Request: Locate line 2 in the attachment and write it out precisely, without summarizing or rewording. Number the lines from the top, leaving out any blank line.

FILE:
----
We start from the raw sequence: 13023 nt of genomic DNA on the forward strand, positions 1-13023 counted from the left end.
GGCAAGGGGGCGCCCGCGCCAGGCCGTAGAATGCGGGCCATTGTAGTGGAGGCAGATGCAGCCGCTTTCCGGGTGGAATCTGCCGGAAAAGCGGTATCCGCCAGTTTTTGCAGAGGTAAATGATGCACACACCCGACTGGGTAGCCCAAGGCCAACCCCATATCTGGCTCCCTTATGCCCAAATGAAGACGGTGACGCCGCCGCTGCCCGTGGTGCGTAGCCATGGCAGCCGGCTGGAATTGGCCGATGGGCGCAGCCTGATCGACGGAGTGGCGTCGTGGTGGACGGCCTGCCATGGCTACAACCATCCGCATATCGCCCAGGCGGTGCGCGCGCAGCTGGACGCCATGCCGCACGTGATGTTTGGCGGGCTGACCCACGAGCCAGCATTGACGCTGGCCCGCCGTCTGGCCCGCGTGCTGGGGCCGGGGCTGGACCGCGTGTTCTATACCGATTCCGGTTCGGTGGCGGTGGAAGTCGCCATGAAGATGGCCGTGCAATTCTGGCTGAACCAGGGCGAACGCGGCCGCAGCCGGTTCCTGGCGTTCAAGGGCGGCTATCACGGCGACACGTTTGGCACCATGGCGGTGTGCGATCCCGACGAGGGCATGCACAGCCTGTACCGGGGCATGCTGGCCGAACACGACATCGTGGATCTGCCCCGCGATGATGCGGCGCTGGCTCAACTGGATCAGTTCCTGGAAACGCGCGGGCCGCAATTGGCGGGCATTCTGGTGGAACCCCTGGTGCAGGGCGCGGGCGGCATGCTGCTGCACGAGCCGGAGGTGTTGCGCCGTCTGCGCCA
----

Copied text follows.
GGCAAGGGGGCGCCCGCGCCAGGCCGTAGAATGCGGGCCATTGTAGTGGAGGCAGATGCAGCCGCTTTCCGGGTGGAATCTGCCGGAAAAGCGGTATCCGCCAGTTTTTGCAGAGGTAAATGATGCACACACCCGACTGGGTAGCCCAAGGCCAACCCCATATCTGGCTCCCTTATGCCCAAATGAAGACGGTGACGCCGCCGCTGCCCGTGGTGCGTAGCCATGGCAGCCGGCTGGAATTGGCCGATGGGCGCAGCCTGATCGACGGAGTGGCGTCGTGGTGGACGGCCTGCCATGGCTACAACCATCCGCATATCGCCCAGGCGGTGCGCGCGCAGCTGGACGCCATGCCGCACGTGATGTTTGGCGGGCTGACCCACGAGCCAGCATTGACGCTGGCCCGCCGTCTGGCCCGCGTGCTGGGGCCGGGGCTGGACCGCGTGTTCTATACCGATTCCGGTTCGGTGGCGGTGGAAGTCGCCATGAAGATGGCCGTGCAATTCTGGCTGAACCAGGGCGAACGCGGCCGCAGCCGGTTCCTGGCGTTCAAGGGCGGCTATCACGGCGACACGTTTGGCACCATGGCGGTGTGCGATCCCGACGAGGGCATGCACAGCCTGTACCGGGGCATGCTGGCCGAACACGACATCGTGGATCTGCCCCGCGATGATGCGGCGCTGGCTCAACTGGATCAGTTCCTGGAAACGCGCGGGCCGCAATTGGCGGGCATTCTGGTGGAACCCCTGGTGCAGGGCGCGGGCGGCATGCTGCTGCACGAGCCGGAGGTGTTGCGCCGTCTGCGCCA